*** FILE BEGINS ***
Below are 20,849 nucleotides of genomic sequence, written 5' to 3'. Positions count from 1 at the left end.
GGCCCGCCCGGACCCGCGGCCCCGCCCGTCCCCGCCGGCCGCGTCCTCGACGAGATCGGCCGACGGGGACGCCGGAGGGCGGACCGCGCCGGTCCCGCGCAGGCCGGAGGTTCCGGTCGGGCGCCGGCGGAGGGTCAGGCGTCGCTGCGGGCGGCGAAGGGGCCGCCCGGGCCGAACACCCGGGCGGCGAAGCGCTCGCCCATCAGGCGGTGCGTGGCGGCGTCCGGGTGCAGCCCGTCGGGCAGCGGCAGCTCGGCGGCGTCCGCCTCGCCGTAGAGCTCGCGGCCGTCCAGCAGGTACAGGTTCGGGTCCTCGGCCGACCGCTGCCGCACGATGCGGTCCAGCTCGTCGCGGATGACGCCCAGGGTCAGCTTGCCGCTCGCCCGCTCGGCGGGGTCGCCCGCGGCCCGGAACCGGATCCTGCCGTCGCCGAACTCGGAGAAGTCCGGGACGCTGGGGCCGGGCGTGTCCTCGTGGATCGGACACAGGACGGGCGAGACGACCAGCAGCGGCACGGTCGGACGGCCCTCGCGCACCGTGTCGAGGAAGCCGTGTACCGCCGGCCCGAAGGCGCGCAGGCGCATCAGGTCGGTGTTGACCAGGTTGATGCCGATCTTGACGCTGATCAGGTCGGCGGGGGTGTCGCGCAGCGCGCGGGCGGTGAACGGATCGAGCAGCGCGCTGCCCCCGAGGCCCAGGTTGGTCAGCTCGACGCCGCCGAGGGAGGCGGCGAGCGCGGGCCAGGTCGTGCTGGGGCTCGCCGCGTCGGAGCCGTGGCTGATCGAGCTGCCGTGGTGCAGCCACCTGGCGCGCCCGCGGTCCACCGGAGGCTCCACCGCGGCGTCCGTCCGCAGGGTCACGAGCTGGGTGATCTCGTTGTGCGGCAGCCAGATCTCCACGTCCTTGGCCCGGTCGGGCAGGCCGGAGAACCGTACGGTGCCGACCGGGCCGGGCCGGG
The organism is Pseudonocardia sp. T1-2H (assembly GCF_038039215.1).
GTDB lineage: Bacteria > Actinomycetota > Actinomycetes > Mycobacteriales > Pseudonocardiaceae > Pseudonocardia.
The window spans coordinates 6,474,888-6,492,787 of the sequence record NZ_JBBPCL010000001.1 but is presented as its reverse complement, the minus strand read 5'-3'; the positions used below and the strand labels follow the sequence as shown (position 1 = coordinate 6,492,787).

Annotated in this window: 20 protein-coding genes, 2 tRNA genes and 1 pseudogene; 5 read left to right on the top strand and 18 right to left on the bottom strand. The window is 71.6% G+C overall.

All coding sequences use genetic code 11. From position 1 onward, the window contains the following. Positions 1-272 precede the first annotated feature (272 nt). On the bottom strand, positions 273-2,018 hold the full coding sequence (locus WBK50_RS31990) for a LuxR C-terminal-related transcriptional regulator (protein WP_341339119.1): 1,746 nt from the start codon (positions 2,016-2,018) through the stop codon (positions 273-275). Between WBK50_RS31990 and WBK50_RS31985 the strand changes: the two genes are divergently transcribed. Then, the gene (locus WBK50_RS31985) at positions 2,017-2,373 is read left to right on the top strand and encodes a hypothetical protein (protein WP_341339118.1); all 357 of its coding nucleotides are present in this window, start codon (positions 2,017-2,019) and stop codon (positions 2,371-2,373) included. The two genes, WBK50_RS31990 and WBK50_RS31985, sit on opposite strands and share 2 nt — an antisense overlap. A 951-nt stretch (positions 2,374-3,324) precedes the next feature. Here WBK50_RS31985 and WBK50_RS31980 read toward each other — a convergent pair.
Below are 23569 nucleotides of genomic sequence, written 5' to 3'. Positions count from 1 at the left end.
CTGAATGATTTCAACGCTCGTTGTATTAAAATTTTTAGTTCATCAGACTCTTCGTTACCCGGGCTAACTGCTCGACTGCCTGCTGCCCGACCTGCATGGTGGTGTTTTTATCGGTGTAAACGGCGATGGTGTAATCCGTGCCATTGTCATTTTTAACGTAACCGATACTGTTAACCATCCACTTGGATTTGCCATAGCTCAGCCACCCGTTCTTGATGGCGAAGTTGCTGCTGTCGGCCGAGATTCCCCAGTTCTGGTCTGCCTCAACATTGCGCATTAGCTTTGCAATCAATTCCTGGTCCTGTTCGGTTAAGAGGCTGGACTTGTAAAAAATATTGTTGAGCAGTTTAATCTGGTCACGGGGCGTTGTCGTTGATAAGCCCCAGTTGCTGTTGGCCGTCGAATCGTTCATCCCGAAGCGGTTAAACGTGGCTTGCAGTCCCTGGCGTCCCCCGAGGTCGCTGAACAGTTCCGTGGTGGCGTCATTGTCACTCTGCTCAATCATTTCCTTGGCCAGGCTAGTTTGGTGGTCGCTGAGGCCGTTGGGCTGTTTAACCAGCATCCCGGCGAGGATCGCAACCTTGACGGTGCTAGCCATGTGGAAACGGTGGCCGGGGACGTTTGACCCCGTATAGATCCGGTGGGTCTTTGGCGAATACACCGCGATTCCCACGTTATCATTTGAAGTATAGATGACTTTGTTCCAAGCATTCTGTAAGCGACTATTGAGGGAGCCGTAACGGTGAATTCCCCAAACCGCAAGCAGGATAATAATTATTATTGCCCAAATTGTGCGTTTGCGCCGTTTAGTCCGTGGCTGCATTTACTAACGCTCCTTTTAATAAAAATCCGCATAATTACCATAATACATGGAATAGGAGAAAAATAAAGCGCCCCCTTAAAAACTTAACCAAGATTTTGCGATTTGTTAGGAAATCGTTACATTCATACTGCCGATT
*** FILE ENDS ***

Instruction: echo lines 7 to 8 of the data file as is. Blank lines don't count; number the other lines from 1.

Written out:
All coding sequences use genetic code 11. From position 1 onward, the window contains the following. Positions 1-272 precede the first annotated feature (272 nt). On the bottom strand, positions 273-2,018 hold the full coding sequence (locus WBK50_RS31990) for a LuxR C-terminal-related transcriptional regulator (protein WP_341339119.1): 1,746 nt from the start codon (positions 2,016-2,018) through the stop codon (positions 273-275). Between WBK50_RS31990 and WBK50_RS31985 the strand changes: the two genes are divergently transcribed. Then, the gene (locus WBK50_RS31985) at positions 2,017-2,373 is read left to right on the top strand and encodes a hypothetical protein (protein WP_341339118.1); all 357 of its coding nucleotides are present in this window, start codon (positions 2,017-2,019) and stop codon (positions 2,371-2,373) included. The two genes, WBK50_RS31990 and WBK50_RS31985, sit on opposite strands and share 2 nt — an antisense overlap. A 951-nt stretch (positions 2,374-3,324) precedes the next feature. Here WBK50_RS31985 and WBK50_RS31980 read toward each other — a convergent pair.
Below are 23569 nucleotides of genomic sequence, written 5' to 3'. Positions count from 1 at the left end.